There were also credible information and news items in newspapers that a large number of posters pasted by many groups led by the JVP condemning the attack were taken into custody by police/army the day prior to the funeral. This is a certainly a counter measure to control the political criticism of the government. Suffice it to say that this should not be the function of the law enforcement officers.
Funeral and State Capture
Probably the most stunning operation of the government was the “funeral” of the deceased itself. A democratic society must, I repeat MUST, not forget what happened at the funeral particularly because this may be the order of the day in time to come.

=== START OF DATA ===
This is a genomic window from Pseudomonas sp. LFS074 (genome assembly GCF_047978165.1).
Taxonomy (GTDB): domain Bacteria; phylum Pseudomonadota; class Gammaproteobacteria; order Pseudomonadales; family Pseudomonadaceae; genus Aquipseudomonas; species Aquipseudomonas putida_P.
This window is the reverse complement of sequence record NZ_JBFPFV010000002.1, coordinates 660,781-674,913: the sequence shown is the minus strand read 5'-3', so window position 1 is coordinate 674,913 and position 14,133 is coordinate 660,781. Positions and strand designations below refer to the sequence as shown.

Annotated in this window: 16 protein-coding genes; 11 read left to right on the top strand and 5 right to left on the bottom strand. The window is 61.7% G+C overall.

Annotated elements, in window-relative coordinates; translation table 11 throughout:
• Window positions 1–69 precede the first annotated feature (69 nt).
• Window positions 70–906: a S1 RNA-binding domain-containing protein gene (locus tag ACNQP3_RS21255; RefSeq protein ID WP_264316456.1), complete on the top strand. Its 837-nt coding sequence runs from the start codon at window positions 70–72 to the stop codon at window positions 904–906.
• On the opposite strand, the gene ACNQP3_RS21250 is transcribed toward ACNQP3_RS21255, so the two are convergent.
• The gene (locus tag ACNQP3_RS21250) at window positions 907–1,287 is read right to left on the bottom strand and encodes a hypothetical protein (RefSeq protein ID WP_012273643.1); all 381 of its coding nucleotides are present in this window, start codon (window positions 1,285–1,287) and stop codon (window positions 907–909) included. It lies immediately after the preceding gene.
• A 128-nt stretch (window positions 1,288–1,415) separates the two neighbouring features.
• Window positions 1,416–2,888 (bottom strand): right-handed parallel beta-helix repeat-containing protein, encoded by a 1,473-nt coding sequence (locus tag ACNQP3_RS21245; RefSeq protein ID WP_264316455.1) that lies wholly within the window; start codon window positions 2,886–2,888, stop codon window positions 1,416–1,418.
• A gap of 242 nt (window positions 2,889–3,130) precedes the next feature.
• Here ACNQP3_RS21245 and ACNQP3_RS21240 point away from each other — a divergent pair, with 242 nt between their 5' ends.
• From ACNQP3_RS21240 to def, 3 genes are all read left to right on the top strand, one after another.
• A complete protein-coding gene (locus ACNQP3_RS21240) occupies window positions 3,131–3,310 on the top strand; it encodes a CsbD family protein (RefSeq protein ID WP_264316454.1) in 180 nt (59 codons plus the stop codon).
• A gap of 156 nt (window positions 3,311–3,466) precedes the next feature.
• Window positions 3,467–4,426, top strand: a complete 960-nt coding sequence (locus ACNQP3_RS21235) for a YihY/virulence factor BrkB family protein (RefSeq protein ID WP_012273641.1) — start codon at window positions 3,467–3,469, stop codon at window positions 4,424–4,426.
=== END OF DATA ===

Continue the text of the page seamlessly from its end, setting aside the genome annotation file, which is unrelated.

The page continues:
State media coverage of the funeral was no different to the coverage of the war. It was only state sponsored and one-sided news. Inexplicable military presence – thousands of them – raises the question whether it was the funeral of a terrorist leader. There was no doubt that the government had taken all measures to prevent disturbances but whether a government has any right to meddle with a private funeral to that extent is doubtful. I heard many saying it was a well planned “psychological operation” (which term I am not very sure)! One could not move without bumping on to a military person; or talk without someone approaching to listen to the conversation. People were disheartened to be there, to pay respect to the victim of a crime of the state. Newspapers reported that there was a Magistrate’s Court order placing restrictions on how to conduct funeral proceedings. I am yet to understand the relevant provisions which give a Magistrate the power to control a funeral. Usually, the Magistrate has power under the Criminal Procedure Code to conduct an inquest and the Magistrate holding the inquest to make consequential orders such as visits to crime scene, pronouncing on apparent cause of death and to release the body to a family members etc. The judge or the coroner may give directions not to cremate the bodies or to bury in an identified burial ground. Never can I recall an instance where there was a court order limiting the number of speeches at a funeral and how and where to carry the body. Let us hope that there is a serious academic discussion on the legality of the Magisterial Order.